Traditional Advertising Isn't Dead ... Yet

Although new avenues for both media and marketing are growing at a rapid pace, traditional media is still going strong. And that means — contrary to popular opinion — traditional advertising methods are still kicking too.

Digital marketing certainly has its strengths, like its scalability and cost-effectiveness, but data shows people are growing increasingly dissatisfied with the marketing tactics being used these days. In fact, 81% of consumers say they’ve closed a browser or webpage because of a pop-up ad. Digital ads in general may be more tolerated than appreciated these days.

So where do you turn for effective marketing that doesn’t annoy your customers? The channels that have been there all along. If you’ve been ignoring traditional advertising, you’ve been making a mistake. Read on to learn why.

People Are Still Exposed to Traditional Ads



Traditional print and TV ads still have plenty of reach. Despite the increasing number of cord cutters, plenty of folks still watch regular old TV — almost five hours a day, in fact. While that number is lower than it was a few years ago, it is still incredibly high. We’re talking over thirty hours a week, and this is just through one medium.

DISH, one of the top satellite TV providers, boasts over 13 million customers. That’s a lot of eyeballs consuming video content through TV alone. Sure, people may record the shows and fast-forward through the commercials, but that’s no different than them clicking out of your pop-up ad online. But if they watch live TV, they’re still exposed to traditional ads. The situation with radio is similar — trending downward but still very much present and accounted for.

Traditional Ads Are Surprisingly Effective 

A recent study by MarketingSherpa found that the top five most trusted ad formats are all what we would consider traditional: print, television, direct mail, radio, and out-of-home advertising. The survey also found that traditional ads have a very high engagement level, with over half of respondents saying they tend to watch TV ads from companies they like. Similar numbers were also reported for direct mail and in-store print ads.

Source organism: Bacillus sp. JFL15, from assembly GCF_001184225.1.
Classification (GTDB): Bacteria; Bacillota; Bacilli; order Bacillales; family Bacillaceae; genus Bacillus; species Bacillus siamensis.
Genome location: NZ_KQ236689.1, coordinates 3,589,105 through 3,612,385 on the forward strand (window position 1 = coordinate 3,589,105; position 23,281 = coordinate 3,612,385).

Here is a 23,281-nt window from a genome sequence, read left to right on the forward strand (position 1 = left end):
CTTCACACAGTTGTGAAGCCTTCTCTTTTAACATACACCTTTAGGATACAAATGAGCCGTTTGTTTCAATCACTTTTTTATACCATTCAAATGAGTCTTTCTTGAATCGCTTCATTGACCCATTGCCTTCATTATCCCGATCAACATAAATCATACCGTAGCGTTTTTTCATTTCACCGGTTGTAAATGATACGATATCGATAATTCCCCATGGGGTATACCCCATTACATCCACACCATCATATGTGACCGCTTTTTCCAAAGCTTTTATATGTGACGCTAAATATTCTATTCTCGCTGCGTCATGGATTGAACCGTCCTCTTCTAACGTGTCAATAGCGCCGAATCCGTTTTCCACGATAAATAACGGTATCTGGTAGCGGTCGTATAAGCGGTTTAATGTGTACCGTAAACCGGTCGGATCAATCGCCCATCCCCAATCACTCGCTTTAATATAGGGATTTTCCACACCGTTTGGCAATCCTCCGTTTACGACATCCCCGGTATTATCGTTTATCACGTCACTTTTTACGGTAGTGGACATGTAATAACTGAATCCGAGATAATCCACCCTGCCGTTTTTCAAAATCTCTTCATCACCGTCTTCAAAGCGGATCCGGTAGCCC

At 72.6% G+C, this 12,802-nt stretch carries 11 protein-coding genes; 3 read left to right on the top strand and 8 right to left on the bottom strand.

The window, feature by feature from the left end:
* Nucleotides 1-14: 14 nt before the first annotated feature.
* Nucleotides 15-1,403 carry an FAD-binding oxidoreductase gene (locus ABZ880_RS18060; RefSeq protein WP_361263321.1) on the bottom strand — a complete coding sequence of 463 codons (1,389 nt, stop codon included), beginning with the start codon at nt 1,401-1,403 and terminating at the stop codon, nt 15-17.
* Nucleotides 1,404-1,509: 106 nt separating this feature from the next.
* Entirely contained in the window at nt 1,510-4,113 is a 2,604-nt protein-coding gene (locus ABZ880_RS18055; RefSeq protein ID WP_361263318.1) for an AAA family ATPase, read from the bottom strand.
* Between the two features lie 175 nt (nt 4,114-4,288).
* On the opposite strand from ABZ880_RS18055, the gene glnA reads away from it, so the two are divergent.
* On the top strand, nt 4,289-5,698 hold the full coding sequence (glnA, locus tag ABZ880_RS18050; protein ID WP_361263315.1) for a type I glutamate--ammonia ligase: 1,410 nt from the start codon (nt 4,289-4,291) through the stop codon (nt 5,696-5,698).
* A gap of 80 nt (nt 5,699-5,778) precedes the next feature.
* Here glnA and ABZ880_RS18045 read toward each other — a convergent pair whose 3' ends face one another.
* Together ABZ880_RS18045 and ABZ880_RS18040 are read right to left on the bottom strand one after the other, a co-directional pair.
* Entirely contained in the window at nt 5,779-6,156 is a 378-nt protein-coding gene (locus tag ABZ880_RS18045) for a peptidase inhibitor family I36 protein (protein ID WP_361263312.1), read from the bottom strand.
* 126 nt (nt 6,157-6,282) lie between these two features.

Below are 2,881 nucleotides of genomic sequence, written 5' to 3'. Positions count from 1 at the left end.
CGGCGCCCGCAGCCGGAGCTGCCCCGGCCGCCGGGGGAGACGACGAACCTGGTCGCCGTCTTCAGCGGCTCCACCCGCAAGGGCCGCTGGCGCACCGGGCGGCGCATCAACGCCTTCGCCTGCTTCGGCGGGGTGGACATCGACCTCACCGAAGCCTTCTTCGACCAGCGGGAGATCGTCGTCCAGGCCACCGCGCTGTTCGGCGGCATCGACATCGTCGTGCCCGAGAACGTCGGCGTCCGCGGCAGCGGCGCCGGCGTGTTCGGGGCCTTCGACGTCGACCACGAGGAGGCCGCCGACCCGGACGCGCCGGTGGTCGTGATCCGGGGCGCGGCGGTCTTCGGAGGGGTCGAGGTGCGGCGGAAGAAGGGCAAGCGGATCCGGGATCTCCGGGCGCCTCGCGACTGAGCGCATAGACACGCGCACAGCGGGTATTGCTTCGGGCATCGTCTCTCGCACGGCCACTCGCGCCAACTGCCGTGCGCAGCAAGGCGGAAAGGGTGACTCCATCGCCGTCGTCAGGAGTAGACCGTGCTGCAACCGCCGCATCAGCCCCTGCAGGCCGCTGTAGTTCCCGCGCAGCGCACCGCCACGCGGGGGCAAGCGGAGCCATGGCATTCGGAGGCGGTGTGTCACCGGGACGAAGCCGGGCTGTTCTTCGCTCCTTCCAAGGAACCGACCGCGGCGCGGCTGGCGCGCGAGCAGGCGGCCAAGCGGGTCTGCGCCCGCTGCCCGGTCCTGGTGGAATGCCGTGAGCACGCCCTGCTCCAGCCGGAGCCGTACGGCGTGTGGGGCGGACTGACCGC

The digital side of things didn’t fare as well — only email had engagement levels rivaling the traditional formats. And in another survey from HubSpot, several types of common online ads were called out as being overly intrusive and disliked by respondents, including pre-roll ads (the ones that play before videos), pop-up ads on web pages, and mobile phone ads.

A Holistic Approach to Marketing May Be Best

As with most things, a balanced, holistic approach to marketing is probably the smartest way to go for most brands. Digital advertising certainly has its appeal after all. It is more cost-effective and can target specific consumers more easily, which is powerful. Additionally, digital ads can grant access to data and insights in real time, allowing you to fine-tune your campaign quickly and easily.

An approach that combines digital and traditional advertising into a cohesive, well-thought-out campaign is likely to be most effective.

The Ad Industry Still Has Work to Do

It isn’t just traditional advertising that people are claiming is dead. The reality is that the entire industry is in kind of a rough spot right now. Poor quality hurts ad results in both traditional and digital formats, and consumers now have the ability to simply ignore huge chunks of that poor advertising by using ad blockers.

Companies need to get back to the basics, focusing on quality content that tells a compelling story and maintains brand consistency. And this change needs to happen both in the digital world and in the traditional print and TV world.